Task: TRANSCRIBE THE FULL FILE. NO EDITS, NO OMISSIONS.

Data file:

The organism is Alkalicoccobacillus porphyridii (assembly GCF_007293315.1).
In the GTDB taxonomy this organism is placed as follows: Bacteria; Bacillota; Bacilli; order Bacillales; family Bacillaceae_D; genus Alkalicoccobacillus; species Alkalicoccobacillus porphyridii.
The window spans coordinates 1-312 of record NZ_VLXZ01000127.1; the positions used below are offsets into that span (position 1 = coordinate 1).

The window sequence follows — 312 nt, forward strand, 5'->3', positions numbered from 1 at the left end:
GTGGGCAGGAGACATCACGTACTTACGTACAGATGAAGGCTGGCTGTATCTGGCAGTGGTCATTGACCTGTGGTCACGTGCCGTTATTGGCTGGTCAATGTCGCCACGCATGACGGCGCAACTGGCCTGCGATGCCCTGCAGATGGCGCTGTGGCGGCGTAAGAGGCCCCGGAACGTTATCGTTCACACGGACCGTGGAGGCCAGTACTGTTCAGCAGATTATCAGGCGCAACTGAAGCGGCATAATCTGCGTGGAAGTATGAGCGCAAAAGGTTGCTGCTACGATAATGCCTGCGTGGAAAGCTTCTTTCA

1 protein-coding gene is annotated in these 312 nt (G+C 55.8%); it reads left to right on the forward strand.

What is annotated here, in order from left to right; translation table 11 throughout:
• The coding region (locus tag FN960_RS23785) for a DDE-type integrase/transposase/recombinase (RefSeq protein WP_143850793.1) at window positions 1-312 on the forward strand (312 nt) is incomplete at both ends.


The organism is Alkalicoccobacillus porphyridii (assembly GCF_007293315.1).
In the GTDB taxonomy this organism is placed as follows: Bacteria; Bacillota; Bacilli; order Bacillales; family Bacillaceae_D; genus Alkalicoccobacillus; species Alkalicoccobacillus porphyridii.
The window spans coordinates 1-312 of record NZ_VLXZ01000127.1; the positions used below are offsets into that span (position 1 = coordinate 1).

The window sequence follows — 312 nt, forward strand, 5'->3', positions numbered from 1 at the left end:
GTGGGCAGGAGACATCACGTACTTACGTACAGATGAAGGCTGGCTGTATCTGGCAGTGGTCATTGACCTGTGGTCACGTGCCGTTATTGGCTGGTCAATGTCGCCACGCATGACGGCGCAACTGGCCTGCGATGCCCTGCAGATGGCGCTGTGGCGGCGTAAGAGGCCCCGGAACGTTATCGTTCACACGGACCGTGGAGGCCAGTACTGTTCAGCAGATTATCAGGCGCAACTGAAGCGGCATAATCTGCGTGGAAGTATGAGCGCAAAAGGTTGCTGCTACGATAATGCCTGCGTGGAAAGCTTCTTTCA

1 protein-coding gene is annotated in these 312 nt (G+C 55.8%); it reads left to right on the forward strand.

What is annotated here, in order from left to right; translation table 11 throughout:
• The coding region (locus tag FN960_RS23785) for a DDE-type integrase/transposase/recombinase (RefSeq protein WP_143850793.1) at window positions 1-312 on the forward strand (312 nt) is incomplete at both ends.